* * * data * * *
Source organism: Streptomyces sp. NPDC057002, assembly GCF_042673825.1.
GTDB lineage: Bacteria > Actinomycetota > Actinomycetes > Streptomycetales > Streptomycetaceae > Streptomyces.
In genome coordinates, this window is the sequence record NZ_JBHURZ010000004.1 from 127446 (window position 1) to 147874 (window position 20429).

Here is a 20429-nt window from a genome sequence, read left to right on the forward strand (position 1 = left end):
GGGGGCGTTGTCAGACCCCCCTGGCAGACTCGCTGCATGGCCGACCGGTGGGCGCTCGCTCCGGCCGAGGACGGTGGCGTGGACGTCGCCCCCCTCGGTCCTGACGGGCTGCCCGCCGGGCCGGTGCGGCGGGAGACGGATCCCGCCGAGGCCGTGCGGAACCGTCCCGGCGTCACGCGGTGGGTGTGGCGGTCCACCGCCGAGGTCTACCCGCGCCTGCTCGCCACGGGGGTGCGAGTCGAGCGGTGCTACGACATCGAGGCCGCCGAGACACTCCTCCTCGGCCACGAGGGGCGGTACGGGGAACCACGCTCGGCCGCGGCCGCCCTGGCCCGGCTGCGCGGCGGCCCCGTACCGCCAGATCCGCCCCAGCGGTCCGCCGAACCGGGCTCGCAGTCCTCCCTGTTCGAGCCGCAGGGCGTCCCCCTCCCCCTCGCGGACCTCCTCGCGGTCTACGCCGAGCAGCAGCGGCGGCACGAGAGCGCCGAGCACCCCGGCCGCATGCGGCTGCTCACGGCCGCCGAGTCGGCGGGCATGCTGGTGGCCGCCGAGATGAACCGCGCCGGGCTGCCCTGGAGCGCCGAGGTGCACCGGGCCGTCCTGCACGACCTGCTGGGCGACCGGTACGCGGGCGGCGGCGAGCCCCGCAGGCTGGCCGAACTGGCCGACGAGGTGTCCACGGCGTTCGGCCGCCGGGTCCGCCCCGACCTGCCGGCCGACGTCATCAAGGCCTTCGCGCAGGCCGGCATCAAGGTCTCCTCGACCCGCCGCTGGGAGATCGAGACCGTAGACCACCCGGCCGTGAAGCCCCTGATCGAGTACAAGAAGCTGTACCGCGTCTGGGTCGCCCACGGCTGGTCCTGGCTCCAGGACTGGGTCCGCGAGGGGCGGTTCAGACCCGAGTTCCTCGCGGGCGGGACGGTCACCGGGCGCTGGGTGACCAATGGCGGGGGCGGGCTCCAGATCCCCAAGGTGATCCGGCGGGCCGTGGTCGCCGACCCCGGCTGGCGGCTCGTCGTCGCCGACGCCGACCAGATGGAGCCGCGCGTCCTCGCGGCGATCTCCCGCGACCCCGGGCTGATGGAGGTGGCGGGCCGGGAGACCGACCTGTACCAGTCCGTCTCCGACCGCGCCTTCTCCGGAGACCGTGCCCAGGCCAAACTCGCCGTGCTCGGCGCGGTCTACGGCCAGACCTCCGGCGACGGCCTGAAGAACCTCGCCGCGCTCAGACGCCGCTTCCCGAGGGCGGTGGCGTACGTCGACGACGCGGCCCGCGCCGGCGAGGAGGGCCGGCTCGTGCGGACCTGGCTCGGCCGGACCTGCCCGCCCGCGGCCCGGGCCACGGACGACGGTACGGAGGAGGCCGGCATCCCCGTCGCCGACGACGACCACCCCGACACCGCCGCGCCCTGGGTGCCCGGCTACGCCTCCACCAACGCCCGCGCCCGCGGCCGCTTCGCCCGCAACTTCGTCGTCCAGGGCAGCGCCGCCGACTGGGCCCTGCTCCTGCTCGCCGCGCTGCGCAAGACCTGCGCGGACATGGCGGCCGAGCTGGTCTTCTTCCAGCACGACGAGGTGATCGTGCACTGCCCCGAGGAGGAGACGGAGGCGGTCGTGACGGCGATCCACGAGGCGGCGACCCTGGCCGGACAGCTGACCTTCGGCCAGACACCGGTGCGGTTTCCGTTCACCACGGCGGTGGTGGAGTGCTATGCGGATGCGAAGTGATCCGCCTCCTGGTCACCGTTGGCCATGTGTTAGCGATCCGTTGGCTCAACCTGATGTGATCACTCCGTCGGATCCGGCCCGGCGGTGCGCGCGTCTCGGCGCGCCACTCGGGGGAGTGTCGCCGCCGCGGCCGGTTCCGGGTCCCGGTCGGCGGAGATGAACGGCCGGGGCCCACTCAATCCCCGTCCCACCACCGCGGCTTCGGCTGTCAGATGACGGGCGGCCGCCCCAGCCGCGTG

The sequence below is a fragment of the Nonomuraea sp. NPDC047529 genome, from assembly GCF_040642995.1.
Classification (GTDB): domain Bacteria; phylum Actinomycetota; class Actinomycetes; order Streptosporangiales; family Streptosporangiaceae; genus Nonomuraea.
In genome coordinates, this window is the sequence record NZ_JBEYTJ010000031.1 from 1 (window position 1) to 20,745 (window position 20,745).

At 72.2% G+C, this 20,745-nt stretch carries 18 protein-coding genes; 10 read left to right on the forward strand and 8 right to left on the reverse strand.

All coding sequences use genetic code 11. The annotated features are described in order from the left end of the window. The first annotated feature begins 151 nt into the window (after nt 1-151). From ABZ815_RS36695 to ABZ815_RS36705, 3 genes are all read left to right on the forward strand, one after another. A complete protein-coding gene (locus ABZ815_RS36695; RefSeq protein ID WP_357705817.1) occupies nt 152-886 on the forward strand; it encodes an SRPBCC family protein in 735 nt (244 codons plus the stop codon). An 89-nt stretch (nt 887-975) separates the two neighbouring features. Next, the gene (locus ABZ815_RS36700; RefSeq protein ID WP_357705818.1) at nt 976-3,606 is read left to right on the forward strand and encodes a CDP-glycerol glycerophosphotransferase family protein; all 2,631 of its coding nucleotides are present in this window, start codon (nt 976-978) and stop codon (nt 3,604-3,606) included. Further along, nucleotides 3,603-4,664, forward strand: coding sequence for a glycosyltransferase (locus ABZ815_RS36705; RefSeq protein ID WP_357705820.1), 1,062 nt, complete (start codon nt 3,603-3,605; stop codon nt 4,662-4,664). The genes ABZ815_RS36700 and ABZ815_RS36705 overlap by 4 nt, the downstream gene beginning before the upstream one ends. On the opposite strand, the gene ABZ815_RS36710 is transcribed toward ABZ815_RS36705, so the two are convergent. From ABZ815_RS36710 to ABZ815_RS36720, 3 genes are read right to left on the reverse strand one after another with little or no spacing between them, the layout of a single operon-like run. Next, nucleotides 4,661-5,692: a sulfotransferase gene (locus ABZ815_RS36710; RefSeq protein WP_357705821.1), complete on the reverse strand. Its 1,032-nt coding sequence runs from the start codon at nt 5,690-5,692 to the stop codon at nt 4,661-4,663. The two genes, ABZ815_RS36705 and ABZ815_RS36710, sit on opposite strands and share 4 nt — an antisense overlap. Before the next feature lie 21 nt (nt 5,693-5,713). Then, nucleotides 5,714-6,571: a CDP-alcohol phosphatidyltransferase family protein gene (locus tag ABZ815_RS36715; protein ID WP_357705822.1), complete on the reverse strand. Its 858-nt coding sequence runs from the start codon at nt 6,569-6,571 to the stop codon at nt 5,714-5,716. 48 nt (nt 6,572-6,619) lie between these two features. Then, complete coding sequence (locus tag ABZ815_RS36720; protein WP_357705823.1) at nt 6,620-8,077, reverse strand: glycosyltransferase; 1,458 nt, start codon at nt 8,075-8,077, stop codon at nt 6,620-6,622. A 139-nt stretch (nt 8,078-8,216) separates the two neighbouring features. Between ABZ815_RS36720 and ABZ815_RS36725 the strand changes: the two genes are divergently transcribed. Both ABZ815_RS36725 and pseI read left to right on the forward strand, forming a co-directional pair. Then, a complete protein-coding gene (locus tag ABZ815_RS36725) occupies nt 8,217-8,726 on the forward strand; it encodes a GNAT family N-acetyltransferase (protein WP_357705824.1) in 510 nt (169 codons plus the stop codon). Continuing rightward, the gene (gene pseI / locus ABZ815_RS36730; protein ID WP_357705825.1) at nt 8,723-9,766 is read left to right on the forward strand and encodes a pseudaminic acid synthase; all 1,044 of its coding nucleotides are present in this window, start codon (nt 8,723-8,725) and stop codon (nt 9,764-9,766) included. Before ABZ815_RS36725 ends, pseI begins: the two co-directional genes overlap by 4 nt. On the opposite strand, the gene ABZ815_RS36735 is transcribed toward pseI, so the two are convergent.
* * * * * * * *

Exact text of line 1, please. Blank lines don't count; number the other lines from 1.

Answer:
Source organism: Streptomyces sp. NPDC057002, assembly GCF_042673825.1.